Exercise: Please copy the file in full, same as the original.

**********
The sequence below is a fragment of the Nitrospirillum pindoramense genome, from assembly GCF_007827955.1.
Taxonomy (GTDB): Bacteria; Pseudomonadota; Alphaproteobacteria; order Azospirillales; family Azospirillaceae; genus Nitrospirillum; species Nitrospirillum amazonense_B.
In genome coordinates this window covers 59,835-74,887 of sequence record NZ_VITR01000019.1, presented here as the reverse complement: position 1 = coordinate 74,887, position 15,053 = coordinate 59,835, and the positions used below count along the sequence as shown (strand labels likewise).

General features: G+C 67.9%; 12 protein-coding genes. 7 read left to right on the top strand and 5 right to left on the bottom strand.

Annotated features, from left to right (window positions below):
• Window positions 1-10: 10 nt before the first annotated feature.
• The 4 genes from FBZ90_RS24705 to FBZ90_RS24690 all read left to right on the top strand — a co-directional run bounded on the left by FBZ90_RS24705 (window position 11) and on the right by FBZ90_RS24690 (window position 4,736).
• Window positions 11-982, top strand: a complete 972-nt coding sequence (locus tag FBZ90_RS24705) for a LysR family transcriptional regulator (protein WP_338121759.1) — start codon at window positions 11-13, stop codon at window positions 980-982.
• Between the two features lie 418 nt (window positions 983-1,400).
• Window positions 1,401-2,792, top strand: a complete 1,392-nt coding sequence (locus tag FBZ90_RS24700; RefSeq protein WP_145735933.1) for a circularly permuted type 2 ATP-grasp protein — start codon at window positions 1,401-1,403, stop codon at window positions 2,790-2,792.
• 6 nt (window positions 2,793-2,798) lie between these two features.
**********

The sequence below is a fragment of the Nitrospirillum pindoramense genome, from assembly GCF_007827955.1.
Taxonomy (GTDB): Bacteria; Pseudomonadota; Alphaproteobacteria; order Azospirillales; family Azospirillaceae; genus Nitrospirillum; species Nitrospirillum amazonense_B.
In genome coordinates this window covers 59,835-74,887 of sequence record NZ_VITR01000019.1, presented here as the reverse complement: position 1 = coordinate 74,887, position 15,053 = coordinate 59,835, and the positions used below count along the sequence as shown (strand labels likewise).

General features: G+C 67.9%; 12 protein-coding genes. 7 read left to right on the top strand and 5 right to left on the bottom strand.

Annotated features, from left to right (window positions below):
• Window positions 1-10: 10 nt before the first annotated feature.
• The 4 genes from FBZ90_RS24705 to FBZ90_RS24690 all read left to right on the top strand — a co-directional run bounded on the left by FBZ90_RS24705 (window position 11) and on the right by FBZ90_RS24690 (window position 4,736).
• Window positions 11-982, top strand: a complete 972-nt coding sequence (locus tag FBZ90_RS24705) for a LysR family transcriptional regulator (protein WP_338121759.1) — start codon at window positions 11-13, stop codon at window positions 980-982.
• Between the two features lie 418 nt (window positions 983-1,400).
• Window positions 1,401-2,792, top strand: a complete 1,392-nt coding sequence (locus tag FBZ90_RS24700; RefSeq protein WP_145735933.1) for a circularly permuted type 2 ATP-grasp protein — start codon at window positions 1,401-1,403, stop codon at window positions 2,790-2,792.
• 6 nt (window positions 2,793-2,798) lie between these two features.